We hit some practice balls and rolled a few putts before heading off to the first tee. This time of year especially, they aren’t too booked up with players, so it was a pretty casual vibe. We ended up going off after a threesome and a foursome, but our caddies conspired and arranged for us to play through along the way. That removed any awkwardness for us as players, though the only bummer was having to play through on the spectacular par-3 7th. We felt a little rushed there on one of the most gorgeous holes, but then again it was really nice having the course to ourselves after that.
We finished our round in a little over three hours, which was great but also a little disappointing. This is one of those rare experiences where you don’t mind taking a little extra time to relax and enjoy things. The weather was perfect with a nice breeze and the temperatures never got super hot in the morning up in the hills. It was a very pleasant surprise to get this kind of weather at the end of August.
The conditions were equally impressive. I wasn’t too certain what to expect with the course set to close in a couple weeks for its overseeding, but wow were things gorgeous. If this is the “offseason,” I can’t imagine what this place looks like in the peak season. It was picture perfect and just about immaculate the whole way through. Conditions were truly spectacular on every level and there’s no real need to elaborate.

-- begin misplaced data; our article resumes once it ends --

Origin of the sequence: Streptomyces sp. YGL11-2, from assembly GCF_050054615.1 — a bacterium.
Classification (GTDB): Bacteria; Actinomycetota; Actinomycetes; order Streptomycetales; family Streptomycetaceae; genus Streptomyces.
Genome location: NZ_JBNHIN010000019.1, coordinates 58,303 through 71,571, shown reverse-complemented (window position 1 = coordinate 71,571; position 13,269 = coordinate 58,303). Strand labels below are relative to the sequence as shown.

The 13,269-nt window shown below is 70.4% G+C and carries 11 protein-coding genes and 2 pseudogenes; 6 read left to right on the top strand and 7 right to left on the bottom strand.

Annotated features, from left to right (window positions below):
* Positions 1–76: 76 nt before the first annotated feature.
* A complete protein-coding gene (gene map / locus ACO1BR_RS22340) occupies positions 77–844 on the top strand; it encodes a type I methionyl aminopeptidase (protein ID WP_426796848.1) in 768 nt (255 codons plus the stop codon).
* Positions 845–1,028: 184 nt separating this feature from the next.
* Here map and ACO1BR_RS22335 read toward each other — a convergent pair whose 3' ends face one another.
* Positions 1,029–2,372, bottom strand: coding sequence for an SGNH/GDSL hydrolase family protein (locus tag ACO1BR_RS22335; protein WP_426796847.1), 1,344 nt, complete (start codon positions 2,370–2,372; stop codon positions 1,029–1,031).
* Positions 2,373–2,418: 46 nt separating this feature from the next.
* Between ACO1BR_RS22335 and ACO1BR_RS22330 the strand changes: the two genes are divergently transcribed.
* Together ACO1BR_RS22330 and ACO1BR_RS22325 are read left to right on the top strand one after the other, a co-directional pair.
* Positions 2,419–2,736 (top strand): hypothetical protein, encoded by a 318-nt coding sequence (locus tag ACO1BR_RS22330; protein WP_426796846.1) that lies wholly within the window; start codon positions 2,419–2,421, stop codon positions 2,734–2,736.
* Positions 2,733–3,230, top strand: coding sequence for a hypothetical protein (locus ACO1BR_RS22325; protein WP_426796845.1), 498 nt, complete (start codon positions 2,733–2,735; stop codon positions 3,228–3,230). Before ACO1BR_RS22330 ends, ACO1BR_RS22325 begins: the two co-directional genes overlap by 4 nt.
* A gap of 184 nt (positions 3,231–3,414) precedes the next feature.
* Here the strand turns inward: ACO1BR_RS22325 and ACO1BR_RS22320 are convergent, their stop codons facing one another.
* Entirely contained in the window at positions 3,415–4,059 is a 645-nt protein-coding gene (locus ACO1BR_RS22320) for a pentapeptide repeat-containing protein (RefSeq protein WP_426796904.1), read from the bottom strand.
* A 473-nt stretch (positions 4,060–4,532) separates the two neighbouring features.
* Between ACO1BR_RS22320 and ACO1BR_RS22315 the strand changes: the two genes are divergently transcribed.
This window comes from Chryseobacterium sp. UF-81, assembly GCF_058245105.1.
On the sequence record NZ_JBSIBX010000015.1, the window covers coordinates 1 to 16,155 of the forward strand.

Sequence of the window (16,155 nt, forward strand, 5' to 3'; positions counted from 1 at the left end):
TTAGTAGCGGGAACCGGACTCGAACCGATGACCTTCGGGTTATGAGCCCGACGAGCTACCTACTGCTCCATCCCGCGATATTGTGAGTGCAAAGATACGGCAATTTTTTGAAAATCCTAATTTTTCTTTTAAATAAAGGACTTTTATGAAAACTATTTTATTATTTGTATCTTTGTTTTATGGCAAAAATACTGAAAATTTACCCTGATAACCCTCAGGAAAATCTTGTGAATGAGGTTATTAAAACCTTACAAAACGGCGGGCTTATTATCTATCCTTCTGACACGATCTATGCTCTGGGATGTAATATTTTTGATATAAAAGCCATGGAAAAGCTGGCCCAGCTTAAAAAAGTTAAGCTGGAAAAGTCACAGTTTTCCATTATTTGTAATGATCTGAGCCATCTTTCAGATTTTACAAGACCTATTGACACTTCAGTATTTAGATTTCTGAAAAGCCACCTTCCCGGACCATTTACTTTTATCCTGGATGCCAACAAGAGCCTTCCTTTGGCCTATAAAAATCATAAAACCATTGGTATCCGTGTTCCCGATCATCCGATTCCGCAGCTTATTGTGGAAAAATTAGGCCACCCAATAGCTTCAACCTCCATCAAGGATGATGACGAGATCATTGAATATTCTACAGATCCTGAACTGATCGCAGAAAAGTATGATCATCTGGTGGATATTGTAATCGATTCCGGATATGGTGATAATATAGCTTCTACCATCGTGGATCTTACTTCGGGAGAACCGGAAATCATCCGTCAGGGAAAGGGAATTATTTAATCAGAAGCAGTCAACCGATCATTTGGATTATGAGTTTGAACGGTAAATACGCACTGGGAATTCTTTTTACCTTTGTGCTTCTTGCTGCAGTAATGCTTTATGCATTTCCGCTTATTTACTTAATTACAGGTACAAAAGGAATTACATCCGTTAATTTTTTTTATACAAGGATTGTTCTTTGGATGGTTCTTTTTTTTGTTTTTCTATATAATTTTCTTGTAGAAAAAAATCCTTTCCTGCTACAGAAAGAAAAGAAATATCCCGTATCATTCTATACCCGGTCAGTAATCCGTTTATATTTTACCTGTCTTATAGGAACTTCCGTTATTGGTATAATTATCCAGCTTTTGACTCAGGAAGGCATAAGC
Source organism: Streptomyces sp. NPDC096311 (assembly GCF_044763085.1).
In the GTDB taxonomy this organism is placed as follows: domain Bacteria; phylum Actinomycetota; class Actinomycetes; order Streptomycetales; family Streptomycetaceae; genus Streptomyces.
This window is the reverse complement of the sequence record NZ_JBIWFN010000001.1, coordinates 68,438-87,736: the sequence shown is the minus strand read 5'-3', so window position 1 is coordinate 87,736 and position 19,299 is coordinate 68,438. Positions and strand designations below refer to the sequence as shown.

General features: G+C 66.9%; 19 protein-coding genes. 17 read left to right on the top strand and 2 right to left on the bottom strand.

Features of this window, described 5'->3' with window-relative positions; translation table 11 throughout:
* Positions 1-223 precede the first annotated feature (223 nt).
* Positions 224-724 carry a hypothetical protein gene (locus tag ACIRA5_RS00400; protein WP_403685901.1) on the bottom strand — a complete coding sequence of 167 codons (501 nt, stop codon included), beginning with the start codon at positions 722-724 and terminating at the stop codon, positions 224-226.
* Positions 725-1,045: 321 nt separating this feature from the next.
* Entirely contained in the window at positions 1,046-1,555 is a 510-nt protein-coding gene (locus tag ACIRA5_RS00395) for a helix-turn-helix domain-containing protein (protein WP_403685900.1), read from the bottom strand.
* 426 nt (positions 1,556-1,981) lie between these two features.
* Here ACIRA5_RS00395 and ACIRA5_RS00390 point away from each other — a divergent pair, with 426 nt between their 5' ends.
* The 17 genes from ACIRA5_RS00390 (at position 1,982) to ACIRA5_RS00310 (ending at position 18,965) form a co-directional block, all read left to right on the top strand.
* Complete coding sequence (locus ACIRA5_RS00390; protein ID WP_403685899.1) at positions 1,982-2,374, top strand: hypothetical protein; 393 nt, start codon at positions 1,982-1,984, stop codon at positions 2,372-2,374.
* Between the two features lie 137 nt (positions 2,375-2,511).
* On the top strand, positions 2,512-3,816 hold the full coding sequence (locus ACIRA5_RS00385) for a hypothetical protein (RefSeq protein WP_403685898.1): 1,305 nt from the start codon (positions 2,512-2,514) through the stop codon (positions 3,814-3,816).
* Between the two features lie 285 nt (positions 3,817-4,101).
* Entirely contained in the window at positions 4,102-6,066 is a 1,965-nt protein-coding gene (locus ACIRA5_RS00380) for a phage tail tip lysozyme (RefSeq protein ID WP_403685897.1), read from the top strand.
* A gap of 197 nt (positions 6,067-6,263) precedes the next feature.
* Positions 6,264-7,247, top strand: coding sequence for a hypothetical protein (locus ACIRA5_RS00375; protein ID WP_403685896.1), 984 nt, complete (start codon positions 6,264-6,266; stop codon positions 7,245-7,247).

You might think all the exceptional service, facilities and conditioning would overshadow the course itself, but I’m glad to say this would be a really awesome course no matter what. Cascata was designed by Rees Jones and I found the layout to be quite enjoyable.
It’s definitely a roller coaster ride through the rugged desert hills, with many holes carved right out of the rocks. In fact, just about every hole here either plays straight uphill or downhill. The only level holes are a couple of the par-3s and 18. Otherwise it’s severely up or down.
Our caddie let us know that because of the elevation and heat, the ball tends to fly about 10 yards further. Really, figuring out your distances here is a constant adjustment, so it pays to listen to your caddie who will break it down for you. Then you just have to trust your club selection. The uphill holes will still require an extra club or two. The downhill holes are the opposite. And if there is any wind, you have to factor that in, as well.